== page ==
Hedge Cutting

Anything from regular routine hedge cutting to one-off hedge restoration projects.

Subject to the type of hedge and its location there are three main ways that we undertake hedge cutting:

Cutting using hand operated hedge trimmer

Hedges in and around domestic gardens, as well as small commercial sites will always be cut using hand operated equipment. We use a combination of standard hand-held hedge trimmers and long-reach hedge trimmers to cut as much of the hedge from ground level. Where hedges are too high to reach from ground level, we use specialist tripod steps of varying heights. As hedge trimmers operate with a reciprocating cutting head, they provide a neat and tidy cut with any cut arisings falling onto the ground below. These arisings are then raked into piles and loaded onto our vehicle to be removed from site.

Cutting using a tractor with side-mounted flail

Hedges on larger commercial sites, around fields or on the side of the road, where there is good access adjacent to the hedge, can be cut with a tractor side-mounted flail. This is a much quicker and cost-effective way of cutting longer lengths of hedges. Due to the size of the tractor and dangers of a working flail, the site would need to be cordoned off from the public. The flail cutting method provides a less clean cut when compared to a reciprocating hedge trimmer but this is still suitable for most mixed species hedges. The majority of the arisings will be mulched up into small fragments and are often left in situ at the base of the hedge, however, where flailing a hedge near to a footpath or road we would always rake up and remove the cut arising.

Cutting using a chainsaw and wood chipper

Where hedges have not be cut for two or more years, the new growth will likely be too thick in diameter for a hedge trimmer to cut through. In these cases, we would use a combination of a chainsaw and a pole-saw to cut the hedge in the same way as you would with a hedge trimmer. Due to the thickness of the branches being cut, this is much more time consuming. There will be much more cut arisings as well, so in some cases this may require a wood chipper. Therefore, we recommend keeping your hedges routinely cut to prevent them becoming overgrown.

As a general rule, we would recommend that you cut your hedges at least once a year but subject to its locations, and growing conditions, it may need cutting two or three times per year.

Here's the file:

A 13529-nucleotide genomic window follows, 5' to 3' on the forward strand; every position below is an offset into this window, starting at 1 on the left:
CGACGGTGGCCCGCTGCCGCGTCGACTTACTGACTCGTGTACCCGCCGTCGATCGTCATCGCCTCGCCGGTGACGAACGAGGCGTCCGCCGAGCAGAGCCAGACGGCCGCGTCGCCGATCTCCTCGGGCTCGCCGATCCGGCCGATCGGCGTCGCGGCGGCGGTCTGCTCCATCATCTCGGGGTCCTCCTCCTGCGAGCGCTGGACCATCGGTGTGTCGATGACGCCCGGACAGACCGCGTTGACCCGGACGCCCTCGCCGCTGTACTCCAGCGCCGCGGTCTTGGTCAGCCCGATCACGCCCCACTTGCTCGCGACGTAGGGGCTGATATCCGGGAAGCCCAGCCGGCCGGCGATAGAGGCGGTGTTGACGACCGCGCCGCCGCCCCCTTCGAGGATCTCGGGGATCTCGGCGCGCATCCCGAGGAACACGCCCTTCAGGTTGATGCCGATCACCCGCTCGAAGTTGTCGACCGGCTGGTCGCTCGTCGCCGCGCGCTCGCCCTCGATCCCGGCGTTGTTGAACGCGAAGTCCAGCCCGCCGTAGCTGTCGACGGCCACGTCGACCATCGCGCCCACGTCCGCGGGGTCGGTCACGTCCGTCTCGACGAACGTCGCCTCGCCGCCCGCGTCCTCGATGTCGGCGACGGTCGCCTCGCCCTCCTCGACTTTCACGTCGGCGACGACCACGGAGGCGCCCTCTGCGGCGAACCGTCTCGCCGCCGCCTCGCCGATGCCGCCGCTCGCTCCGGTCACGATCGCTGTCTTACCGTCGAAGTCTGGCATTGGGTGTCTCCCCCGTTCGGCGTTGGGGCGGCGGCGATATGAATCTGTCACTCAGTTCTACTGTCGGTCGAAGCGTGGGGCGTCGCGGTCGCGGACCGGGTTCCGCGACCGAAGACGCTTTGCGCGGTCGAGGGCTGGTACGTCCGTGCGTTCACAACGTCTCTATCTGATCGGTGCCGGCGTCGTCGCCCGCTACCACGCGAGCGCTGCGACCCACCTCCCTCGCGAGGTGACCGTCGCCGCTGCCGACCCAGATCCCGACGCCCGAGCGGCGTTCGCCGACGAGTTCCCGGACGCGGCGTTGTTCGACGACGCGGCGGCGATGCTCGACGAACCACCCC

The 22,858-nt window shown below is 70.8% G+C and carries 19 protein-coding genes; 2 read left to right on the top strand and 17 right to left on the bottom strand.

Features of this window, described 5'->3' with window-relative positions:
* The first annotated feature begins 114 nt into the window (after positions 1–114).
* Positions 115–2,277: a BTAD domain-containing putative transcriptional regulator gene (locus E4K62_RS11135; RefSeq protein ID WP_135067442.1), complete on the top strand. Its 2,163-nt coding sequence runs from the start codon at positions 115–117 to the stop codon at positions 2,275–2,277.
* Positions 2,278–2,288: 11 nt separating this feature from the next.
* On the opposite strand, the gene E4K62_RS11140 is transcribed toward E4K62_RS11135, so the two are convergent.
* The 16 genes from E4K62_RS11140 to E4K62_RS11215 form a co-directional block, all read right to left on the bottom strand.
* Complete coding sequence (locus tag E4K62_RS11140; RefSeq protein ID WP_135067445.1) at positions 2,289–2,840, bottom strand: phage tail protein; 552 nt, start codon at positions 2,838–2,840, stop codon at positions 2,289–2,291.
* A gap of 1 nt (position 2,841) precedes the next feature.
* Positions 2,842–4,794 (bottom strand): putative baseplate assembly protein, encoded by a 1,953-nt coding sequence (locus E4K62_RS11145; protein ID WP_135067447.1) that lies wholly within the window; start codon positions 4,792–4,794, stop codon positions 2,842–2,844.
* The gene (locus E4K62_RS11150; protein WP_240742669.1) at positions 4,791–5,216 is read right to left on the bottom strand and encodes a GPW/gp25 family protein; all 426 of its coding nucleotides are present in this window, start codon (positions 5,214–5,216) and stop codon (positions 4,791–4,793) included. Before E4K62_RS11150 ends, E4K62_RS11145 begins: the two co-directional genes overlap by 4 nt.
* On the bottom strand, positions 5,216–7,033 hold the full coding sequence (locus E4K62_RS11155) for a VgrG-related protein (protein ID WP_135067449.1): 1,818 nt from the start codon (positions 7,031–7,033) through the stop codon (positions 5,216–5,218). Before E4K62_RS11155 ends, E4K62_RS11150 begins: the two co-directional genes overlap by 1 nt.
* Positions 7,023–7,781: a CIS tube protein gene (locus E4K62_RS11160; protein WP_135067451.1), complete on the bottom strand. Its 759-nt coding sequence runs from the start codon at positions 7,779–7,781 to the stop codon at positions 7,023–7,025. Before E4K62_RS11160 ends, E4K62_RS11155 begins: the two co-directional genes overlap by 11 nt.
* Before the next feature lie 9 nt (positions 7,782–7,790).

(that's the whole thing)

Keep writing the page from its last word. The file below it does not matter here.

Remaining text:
Hedge Cutting FAQs

Whilst there are no rules to state when you can and can’t cut you hedge, there are regulations that protect all nesting birds and hedges provide a good place for birds to nest. Where possible, you should avoid cutting hedges during the main bird nesting season which as a rough guideline is between the 1 March to the 31 August.

If a hedge needs to be cut within this period, then a thorough pre-work inspection should be carried out on the day of the works to check that there are no nesting birds within the hedge to be cut. If a nesting bird is found, then the works should be postponed until after the birds have fledged the nest or it may be suitable to set up an exclusion zone either side of the nest so that the remaining hedge can be cut.

The hedge would belong to the land owner of where the stems are situated. Whilst the branches and roots may be growing onto neighboring land, they remain the property of the hedge owner.

If a hedge is located along someone’s boundary, and the hedge is growing into neighboring land, the hedge owner is not duty-bound to cut back the neighboring side of the hedge to prevent it encroaching onto the neighboring land. Therefore, in most cases the hedge owner would only cut their side and the top of the hedge. In most cases, the hedge owner would have to access their neighbors land to cut the other side of the hedge and this would be trespassing, if undertaken without the land owner’s permission.

Whilst the hedge owner may choose to cut the neighbors side of the hedge, and ask permission to access their land to do so, they may not want to. In these circumstances, as the neighbor, you are within your rights to cut the hedge back to your property boundary. If you cut back the hedge further than your boundary, your neighbor could take you to court of trespassing or damage to their property. As the cut arisings from the hedge are the hedge owner’s property, you should offer the arisings back to the hedge owner. If they do not want them back, the arisings should be disposed of correctly.